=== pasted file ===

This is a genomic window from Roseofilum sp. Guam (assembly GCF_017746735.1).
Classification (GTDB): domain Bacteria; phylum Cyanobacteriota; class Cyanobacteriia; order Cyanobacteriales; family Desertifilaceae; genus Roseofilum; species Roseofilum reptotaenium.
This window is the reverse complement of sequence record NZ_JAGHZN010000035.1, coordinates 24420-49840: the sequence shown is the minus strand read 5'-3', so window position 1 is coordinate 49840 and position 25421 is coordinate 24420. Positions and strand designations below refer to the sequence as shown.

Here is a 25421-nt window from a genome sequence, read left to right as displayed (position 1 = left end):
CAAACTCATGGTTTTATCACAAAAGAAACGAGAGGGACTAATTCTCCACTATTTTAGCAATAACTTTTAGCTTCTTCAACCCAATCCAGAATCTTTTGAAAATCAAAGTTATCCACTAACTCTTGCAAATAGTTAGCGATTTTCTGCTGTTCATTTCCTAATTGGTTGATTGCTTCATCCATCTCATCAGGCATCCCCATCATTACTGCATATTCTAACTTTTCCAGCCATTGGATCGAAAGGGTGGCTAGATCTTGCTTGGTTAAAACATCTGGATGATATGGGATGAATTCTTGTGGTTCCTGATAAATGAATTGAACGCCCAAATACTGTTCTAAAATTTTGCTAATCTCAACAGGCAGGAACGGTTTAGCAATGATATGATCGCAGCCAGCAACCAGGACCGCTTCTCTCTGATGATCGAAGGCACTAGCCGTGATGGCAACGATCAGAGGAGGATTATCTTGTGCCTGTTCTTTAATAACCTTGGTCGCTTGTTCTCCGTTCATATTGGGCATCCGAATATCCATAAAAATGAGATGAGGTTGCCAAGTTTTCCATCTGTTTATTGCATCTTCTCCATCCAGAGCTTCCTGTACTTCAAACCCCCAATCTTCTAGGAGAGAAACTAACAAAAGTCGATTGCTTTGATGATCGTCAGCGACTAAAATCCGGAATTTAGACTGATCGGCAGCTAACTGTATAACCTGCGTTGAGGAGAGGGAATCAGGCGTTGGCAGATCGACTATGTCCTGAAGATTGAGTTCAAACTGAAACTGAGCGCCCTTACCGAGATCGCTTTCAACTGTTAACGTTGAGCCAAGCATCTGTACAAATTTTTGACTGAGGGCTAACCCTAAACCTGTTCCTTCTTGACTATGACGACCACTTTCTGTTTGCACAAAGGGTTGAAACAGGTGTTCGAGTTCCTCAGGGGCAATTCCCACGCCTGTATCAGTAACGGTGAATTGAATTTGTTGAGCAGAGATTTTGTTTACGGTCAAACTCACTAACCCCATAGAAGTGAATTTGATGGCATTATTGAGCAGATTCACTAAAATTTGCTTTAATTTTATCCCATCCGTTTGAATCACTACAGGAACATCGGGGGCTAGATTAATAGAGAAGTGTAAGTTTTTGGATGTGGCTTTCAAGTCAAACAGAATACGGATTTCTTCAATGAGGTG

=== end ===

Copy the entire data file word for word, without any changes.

This is a genomic window from Roseofilum sp. Guam (assembly GCF_017746735.1).
Classification (GTDB): domain Bacteria; phylum Cyanobacteriota; class Cyanobacteriia; order Cyanobacteriales; family Desertifilaceae; genus Roseofilum; species Roseofilum reptotaenium.
This window is the reverse complement of sequence record NZ_JAGHZN010000035.1, coordinates 24420-49840: the sequence shown is the minus strand read 5'-3', so window position 1 is coordinate 49840 and position 25421 is coordinate 24420. Positions and strand designations below refer to the sequence as shown.

Here is a 25421-nt window from a genome sequence, read left to right as displayed (position 1 = left end):
CAAACTCATGGTTTTATCACAAAAGAAACGAGAGGGACTAATTCTCCACTATTTTAGCAATAACTTTTAGCTTCTTCAACCCAATCCAGAATCTTTTGAAAATCAAAGTTATCCACTAACTCTTGCAAATAGTTAGCGATTTTCTGCTGTTCATTTCCTAATTGGTTGATTGCTTCATCCATCTCATCAGGCATCCCCATCATTACTGCATATTCTAACTTTTCCAGCCATTGGATCGAAAGGGTGGCTAGATCTTGCTTGGTTAAAACATCTGGATGATATGGGATGAATTCTTGTGGTTCCTGATAAATGAATTGAACGCCCAAATACTGTTCTAAAATTTTGCTAATCTCAACAGGCAGGAACGGTTTAGCAATGATATGATCGCAGCCAGCAACCAGGACCGCTTCTCTCTGATGATCGAAGGCACTAGCCGTGATGGCAACGATCAGAGGAGGATTATCTTGTGCCTGTTCTTTAATAACCTTGGTCGCTTGTTCTCCGTTCATATTGGGCATCCGAATATCCATAAAAATGAGATGAGGTTGCCAAGTTTTCCATCTGTTTATTGCATCTTCTCCATCCAGAGCTTCCTGTACTTCAAACCCCCAATCTTCTAGGAGAGAAACTAACAAAAGTCGATTGCTTTGATGATCGTCAGCGACTAAAATCCGGAATTTAGACTGATCGGCAGCTAACTGTATAACCTGCGTTGAGGAGAGGGAATCAGGCGTTGGCAGATCGACTATGTCCTGAAGATTGAGTTCAAACTGAAACTGAGCGCCCTTACCGAGATCGCTTTCAACTGTTAACGTTGAGCCAAGCATCTGTACAAATTTTTGACTGAGGGCTAACCCTAAACCTGTTCCTTCTTGACTATGACGACCACTTTCTGTTTGCACAAAGGGTTGAAACAGGTGTTCGAGTTCCTCAGGGGCAATTCCCACGCCTGTATCAGTAACGGTGAATTGAATTTGTTGAGCAGAGATTTTGTTTACGGTCAAACTCACTAACCCCATAGAAGTGAATTTGATGGCATTATTGAGCAGATTCACTAAAATTTGCTTTAATTTTATCCCATCCGTTTGAATCACTACAGGAACATCGGGGGCTAGATTAATAGAGAAGTGTAAGTTTTTGGATGTGGCTTTCAAGTCAAACAGAATACGGATTTCTTCAATGAGGTG